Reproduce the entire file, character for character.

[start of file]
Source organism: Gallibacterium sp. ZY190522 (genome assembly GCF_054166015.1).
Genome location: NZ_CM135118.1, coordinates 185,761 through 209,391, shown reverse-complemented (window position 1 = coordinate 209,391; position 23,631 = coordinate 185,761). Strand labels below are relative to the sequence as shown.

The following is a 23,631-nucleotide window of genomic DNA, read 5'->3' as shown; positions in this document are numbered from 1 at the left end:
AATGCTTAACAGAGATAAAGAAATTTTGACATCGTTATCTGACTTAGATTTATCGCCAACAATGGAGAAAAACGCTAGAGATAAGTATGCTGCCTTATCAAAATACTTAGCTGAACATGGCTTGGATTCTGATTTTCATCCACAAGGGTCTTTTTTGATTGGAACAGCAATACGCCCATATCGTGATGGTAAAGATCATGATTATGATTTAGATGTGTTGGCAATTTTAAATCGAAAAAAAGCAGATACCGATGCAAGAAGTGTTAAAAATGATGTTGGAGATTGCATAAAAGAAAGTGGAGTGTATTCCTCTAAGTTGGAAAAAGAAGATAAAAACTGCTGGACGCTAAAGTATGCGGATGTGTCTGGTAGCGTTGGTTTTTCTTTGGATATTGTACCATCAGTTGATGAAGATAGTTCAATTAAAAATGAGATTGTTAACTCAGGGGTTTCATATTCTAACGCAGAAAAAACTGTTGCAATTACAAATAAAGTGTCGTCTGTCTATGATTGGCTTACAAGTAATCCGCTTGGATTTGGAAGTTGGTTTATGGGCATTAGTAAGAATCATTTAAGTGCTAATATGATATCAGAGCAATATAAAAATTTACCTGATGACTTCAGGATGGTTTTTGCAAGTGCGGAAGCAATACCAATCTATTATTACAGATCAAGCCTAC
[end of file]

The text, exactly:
Source organism: Gallibacterium sp. ZY190522 (genome assembly GCF_054166015.1).
Genome location: NZ_CM135118.1, coordinates 185,761 through 209,391, shown reverse-complemented (window position 1 = coordinate 209,391; position 23,631 = coordinate 185,761). Strand labels below are relative to the sequence as shown.

The following is a 23,631-nucleotide window of genomic DNA, read 5'->3' as shown; positions in this document are numbered from 1 at the left end:
AATGCTTAACAGAGATAAAGAAATTTTGACATCGTTATCTGACTTAGATTTATCGCCAACAATGGAGAAAAACGCTAGAGATAAGTATGCTGCCTTATCAAAATACTTAGCTGAACATGGCTTGGATTCTGATTTTCATCCACAAGGGTCTTTTTTGATTGGAACAGCAATACGCCCATATCGTGATGGTAAAGATCATGATTATGATTTAGATGTGTTGGCAATTTTAAATCGAAAAAAAGCAGATACCGATGCAAGAAGTGTTAAAAATGATGTTGGAGATTGCATAAAAGAAAGTGGAGTGTATTCCTCTAAGTTGGAAAAAGAAGATAAAAACTGCTGGACGCTAAAGTATGCGGATGTGTCTGGTAGCGTTGGTTTTTCTTTGGATATTGTACCATCAGTTGATGAAGATAGTTCAATTAAAAATGAGATTGTTAACTCAGGGGTTTCATATTCTAACGCAGAAAAAACTGTTGCAATTACAAATAAAGTGTCGTCTGTCTATGATTGGCTTACAAGTAATCCGCTTGGATTTGGAAGTTGGTTTATGGGCATTAGTAAGAATCATTTAAGTGCTAATATGATATCAGAGCAATATAAAAATTTACCTGATGACTTCAGGATGGTTTTTGCAAGTGCGGAAGCAATACCAATCTATTATTACAGATCAAGCCTAC